Snare Drum Info

On the right is the 7x14 Slingerland Krupa Model

Radio King Snare Drum in White Marine Pearl finish.

 

Gene Krupa (January 15, 1909 – October 16, 1973)

 was  a famous and influential American jazz and

big band drummer, known for his highly energetic

and flamboyant style.

 

The Gene Krupa model "Radio King" snare drum,

manufactured by the Slingerland Drum Company,

was their top-line professional model snare. It began production in the 1940s and was available for several decades in a multitude of sizes and designs, always capitalizing on the popular name of Gene Krupa. The early design of the drum featured a solid maple shell with reinforcement rings, full flanged die-formed metal hoops, the Radio King snare strainer with a 20-strand set of snares, an internal tone control, and self-aligning rods and lugs.

 

On the right is a snare drum dating

from, around 1780.

 

Originally, snare drums were military

instruments originating from Europe in the

15th and 16th centuries. They were

commonly called a tabor and were used with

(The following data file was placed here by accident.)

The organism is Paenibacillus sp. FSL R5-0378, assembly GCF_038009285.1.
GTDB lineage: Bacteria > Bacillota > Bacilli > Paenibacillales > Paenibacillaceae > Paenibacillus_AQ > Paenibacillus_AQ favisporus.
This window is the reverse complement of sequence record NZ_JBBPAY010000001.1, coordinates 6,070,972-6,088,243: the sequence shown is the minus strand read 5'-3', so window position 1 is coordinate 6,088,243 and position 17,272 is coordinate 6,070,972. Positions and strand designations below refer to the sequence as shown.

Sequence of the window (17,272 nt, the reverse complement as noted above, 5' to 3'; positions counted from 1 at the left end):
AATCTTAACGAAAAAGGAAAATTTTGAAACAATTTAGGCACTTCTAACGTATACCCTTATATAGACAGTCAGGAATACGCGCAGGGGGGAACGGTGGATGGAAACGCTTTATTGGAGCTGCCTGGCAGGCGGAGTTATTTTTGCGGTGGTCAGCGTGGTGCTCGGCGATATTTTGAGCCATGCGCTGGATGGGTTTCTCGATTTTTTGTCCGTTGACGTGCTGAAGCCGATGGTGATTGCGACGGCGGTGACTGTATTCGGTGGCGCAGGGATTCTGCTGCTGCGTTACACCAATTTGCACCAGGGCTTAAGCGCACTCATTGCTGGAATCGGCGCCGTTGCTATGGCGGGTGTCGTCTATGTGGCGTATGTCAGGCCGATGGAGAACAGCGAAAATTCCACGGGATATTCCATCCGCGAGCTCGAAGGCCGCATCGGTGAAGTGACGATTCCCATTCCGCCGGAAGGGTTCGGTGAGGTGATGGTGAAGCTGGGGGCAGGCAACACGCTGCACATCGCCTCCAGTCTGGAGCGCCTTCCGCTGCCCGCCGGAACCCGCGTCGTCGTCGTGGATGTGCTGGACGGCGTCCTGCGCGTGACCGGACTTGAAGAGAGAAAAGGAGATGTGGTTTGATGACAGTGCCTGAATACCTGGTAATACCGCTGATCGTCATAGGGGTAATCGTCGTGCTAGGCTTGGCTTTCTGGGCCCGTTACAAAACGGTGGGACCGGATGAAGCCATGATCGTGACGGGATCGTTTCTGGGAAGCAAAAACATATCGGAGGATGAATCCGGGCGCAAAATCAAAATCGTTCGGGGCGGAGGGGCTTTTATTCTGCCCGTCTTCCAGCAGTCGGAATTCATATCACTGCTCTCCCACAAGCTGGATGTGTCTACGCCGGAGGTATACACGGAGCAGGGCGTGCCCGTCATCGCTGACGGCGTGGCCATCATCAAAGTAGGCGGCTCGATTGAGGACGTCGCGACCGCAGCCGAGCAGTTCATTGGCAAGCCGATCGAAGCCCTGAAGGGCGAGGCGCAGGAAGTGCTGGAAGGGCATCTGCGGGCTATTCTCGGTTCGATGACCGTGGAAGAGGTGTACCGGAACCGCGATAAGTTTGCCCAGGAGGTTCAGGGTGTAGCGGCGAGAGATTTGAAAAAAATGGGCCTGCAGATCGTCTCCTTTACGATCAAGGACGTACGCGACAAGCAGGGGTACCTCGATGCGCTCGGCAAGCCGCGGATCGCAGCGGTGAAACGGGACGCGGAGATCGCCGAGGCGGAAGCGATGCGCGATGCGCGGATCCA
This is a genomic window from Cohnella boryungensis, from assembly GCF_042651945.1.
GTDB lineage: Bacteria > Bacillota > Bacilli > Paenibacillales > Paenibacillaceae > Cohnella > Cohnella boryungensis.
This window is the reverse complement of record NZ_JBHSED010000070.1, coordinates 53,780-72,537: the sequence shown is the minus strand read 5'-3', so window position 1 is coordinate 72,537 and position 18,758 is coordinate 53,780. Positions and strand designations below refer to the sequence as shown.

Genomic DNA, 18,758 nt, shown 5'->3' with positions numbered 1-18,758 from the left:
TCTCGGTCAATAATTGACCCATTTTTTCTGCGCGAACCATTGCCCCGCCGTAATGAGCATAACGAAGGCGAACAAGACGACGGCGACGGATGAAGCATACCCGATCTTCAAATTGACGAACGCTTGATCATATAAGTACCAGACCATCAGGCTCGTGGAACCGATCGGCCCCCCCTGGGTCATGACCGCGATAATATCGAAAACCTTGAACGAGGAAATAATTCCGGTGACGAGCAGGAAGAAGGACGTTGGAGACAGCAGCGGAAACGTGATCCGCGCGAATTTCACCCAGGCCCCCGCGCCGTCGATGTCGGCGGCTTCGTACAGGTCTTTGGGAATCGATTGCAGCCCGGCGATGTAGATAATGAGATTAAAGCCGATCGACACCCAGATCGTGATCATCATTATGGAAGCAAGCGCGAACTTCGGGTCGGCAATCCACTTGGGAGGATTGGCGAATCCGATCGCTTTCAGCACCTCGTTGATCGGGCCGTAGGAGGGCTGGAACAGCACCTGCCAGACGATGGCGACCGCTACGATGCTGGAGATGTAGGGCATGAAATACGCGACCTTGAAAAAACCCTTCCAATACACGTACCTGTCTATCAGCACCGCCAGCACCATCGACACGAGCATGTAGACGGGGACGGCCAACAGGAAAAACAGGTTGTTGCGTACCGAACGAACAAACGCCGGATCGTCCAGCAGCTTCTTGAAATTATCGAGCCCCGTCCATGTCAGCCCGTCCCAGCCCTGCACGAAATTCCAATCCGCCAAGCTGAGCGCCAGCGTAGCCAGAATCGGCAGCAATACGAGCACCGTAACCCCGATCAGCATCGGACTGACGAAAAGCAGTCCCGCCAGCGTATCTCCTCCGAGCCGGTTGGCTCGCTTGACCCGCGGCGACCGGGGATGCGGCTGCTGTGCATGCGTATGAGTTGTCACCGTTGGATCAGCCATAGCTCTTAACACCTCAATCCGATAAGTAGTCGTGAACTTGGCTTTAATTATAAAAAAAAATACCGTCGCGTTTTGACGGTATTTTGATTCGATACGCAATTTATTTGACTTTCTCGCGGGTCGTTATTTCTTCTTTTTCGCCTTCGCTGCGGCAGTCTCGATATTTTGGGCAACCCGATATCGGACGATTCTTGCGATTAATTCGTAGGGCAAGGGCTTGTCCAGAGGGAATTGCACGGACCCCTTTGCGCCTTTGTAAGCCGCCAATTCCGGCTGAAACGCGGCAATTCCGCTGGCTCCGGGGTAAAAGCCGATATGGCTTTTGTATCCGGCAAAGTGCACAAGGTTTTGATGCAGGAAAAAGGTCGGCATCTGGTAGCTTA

the fife in the Swiss military. Today, the

snare drum can be found in nearly every form

of western music. Snare drums are used by

fife and drum corps, marching bands and drum

and bugle corps to provide a steady source

of rhythm. The sound of a marching snare is

a classic military sound.

 

The snare drum was incorporated into

classical music to provide color, or timbre,

for march-like segments of music. It is used

in popular music styles like rock and roll and

jazz to provide an accented backbeat. In jazz

styles, the snare drum is often used for

 "comping", or accompanying, supporting, and

interacting with another musician's part.

 

 

 

 

 

This drum was carried by John Unger, Company B, 40th Regiment New York Veteran Volunteer Infantry Mozart Regiment, December 20, 1863

                                                                                                   

 

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